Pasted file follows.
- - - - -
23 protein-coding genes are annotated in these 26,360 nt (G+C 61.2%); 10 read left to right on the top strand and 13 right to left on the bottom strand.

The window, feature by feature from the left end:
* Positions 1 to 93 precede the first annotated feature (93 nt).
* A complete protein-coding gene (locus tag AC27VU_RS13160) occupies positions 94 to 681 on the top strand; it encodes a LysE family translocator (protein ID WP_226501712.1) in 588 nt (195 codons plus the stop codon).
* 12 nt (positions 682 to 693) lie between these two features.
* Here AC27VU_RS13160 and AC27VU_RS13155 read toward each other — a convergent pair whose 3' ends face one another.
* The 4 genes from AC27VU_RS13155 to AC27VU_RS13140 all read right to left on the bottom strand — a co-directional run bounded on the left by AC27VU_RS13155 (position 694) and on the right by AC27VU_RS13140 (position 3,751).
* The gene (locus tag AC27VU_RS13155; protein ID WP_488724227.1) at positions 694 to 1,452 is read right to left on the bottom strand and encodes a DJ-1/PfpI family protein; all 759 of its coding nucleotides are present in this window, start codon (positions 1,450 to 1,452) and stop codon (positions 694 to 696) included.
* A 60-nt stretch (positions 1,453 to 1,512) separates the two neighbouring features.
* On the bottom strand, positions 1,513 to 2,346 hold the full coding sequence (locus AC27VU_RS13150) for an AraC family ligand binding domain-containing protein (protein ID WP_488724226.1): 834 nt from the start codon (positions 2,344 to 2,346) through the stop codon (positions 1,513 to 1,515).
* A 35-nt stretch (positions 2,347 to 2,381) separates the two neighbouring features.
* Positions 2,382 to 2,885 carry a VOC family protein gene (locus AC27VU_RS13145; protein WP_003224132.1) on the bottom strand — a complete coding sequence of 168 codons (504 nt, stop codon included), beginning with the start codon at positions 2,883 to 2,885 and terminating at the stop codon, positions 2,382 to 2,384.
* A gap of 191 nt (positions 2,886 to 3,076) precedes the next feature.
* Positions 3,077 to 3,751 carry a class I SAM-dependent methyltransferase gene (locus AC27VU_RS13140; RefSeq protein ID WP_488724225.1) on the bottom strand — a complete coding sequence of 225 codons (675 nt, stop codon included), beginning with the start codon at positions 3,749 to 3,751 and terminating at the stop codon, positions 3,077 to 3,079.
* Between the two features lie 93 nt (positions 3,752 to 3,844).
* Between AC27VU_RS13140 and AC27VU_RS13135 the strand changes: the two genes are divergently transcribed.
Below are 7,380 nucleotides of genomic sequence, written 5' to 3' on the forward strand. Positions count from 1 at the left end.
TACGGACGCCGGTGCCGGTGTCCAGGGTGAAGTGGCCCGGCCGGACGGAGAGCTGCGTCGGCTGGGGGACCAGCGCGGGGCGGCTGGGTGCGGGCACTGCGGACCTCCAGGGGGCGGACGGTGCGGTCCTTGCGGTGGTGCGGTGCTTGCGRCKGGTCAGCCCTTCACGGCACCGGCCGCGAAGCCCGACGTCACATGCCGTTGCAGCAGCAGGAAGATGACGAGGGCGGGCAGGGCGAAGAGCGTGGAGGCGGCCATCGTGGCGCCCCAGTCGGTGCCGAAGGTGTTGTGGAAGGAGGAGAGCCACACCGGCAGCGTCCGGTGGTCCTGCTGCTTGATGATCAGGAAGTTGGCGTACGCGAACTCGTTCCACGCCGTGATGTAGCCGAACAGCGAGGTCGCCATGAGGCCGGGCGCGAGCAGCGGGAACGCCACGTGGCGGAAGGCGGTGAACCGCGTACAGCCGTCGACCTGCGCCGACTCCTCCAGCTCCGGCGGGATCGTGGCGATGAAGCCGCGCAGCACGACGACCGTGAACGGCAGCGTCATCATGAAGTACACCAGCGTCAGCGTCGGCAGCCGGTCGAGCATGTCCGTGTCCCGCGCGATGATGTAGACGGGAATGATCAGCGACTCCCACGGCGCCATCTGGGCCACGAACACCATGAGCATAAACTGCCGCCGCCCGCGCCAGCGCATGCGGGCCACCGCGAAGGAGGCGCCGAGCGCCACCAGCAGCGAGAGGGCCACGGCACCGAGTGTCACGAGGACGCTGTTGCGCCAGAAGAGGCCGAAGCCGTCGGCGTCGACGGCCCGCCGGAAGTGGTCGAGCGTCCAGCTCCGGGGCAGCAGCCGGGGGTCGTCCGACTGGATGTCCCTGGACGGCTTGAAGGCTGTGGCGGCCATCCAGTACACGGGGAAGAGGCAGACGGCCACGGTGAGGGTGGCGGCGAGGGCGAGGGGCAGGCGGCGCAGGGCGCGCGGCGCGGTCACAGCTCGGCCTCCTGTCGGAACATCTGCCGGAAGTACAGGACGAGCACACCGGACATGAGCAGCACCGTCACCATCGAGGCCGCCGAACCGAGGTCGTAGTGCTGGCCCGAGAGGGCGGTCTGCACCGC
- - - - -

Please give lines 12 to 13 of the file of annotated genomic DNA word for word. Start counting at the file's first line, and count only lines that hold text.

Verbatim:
* Positions 2,382 to 2,885 carry a VOC family protein gene (locus AC27VU_RS13145; protein WP_003224132.1) on the bottom strand — a complete coding sequence of 168 codons (504 nt, stop codon included), beginning with the start codon at positions 2,883 to 2,885 and terminating at the stop codon, positions 2,382 to 2,384.
* A gap of 191 nt (positions 2,886 to 3,076) precedes the next feature.